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Gates Officially Retires from Microsoft

Life has certainly led Microsoft co-founder Bill Gates down a fascinating path. Famous for dropping out of Harvard to start his own software company—back in the days when there really weren’t any software companies—Gates went on to become one of the world’s most influential businessmen…not to mention the richest man in the world. Love Microsoft, hate Microsoft, or feel conflicted about Microsoft, there’s no denying that in the last 30 years Bill Gates has played a major role in shaping modern business, the technology industry, and even pop culture and modern lifestyles. Now, Gates is moving on to focus his energies on the Bill and Melinda Gates Foundation, which focuses on charity and philanthropic efforts around the world. Yes: Bill Gates’ new job is giving away his money - full time.

Gates has been stepping back from his day-to-day roles at Microsoft for some time: in 2000, his long-time partner and college buddy Steve Ballmer took the reigns as Microsoft CEO, and in 2006 Gates handed the role of Chief Software Architect to Ray Ozzie. Gates will continue to serve as chairman of Microsoft’s board and will keep his hands in selected projects. He also remains Microsoft’s largest single shareholder. But for all effective purposes, Bill Gates’ tenure at the helm of Microsoft has ended.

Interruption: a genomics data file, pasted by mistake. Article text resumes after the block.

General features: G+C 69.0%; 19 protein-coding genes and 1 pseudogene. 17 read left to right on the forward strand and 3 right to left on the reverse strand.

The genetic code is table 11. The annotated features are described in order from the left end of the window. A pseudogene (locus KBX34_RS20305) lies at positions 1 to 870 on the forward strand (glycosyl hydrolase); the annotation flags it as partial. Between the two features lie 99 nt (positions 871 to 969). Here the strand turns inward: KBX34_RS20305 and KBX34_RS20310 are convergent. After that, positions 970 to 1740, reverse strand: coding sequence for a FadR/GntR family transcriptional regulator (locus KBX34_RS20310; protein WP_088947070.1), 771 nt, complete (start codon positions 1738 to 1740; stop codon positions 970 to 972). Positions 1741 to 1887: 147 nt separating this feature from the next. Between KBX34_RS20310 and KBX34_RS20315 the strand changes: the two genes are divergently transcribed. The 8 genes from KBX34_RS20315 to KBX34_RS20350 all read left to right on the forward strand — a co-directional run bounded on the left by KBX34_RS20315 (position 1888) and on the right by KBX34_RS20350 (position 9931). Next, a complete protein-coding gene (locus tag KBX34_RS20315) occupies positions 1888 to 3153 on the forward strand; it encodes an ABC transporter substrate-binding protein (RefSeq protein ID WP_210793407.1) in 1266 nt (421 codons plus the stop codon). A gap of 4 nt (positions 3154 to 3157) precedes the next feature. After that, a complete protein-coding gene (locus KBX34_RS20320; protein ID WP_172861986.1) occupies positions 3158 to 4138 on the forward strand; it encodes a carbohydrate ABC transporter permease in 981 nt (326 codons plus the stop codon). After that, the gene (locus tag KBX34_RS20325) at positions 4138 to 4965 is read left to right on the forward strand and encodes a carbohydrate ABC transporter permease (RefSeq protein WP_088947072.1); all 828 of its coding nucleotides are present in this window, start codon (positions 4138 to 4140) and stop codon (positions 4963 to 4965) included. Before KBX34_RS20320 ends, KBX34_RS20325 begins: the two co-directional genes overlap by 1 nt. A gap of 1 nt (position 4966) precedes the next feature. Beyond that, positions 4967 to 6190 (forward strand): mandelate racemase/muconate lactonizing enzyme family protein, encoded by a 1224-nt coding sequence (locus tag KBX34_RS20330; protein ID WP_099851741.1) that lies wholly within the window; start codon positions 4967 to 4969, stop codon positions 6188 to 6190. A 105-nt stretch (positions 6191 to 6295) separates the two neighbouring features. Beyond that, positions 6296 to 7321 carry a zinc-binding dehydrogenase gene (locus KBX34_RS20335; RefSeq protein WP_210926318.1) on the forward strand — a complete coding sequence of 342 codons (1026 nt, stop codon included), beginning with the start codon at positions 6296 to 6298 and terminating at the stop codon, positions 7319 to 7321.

Gates plans to devote his time to the Bill and Melinda Gates Foundation, which he founded ten years ago with his wife. The Gates Foundation has an endowment of over $38 billion and has become the world’s largest charitable foundation. Gates doesn’t plan to step into an operational role at the foundation; rather, Gates is expected to focus on guiding the organization’s overall strategy and to act as an advocate for the problems and issues the foundation tries to address, such as the AIDS/HIV epidemic in Africa, world hunger, disease prevention, endemic poverty, literacy, education, and a myriad of other complicated issues.

Without Gates, Microsoft continues to face a number of difficult challenges, including competing for dominance of the Web with the likes of Google, building an online media and advertising business, and coping with continued antitrust scrutiny from the European Union and other regulators. The company also faces challenges evolving its Windows platform (especially given the lukewarm reception to Vista and demand for the seemingly-immortal Windows XP), enterprise competition from Linux, and a serious mindshare challenge from a once-again resurgent Apple.

If there’s a silver lining to Gates departing Microsoft, it may be this: if the man is even half as good at running a philanthropic organization as he was at building the world’s most influential software company, he absolutely will change the world. And, this time, there will be little question that the changes are for the better.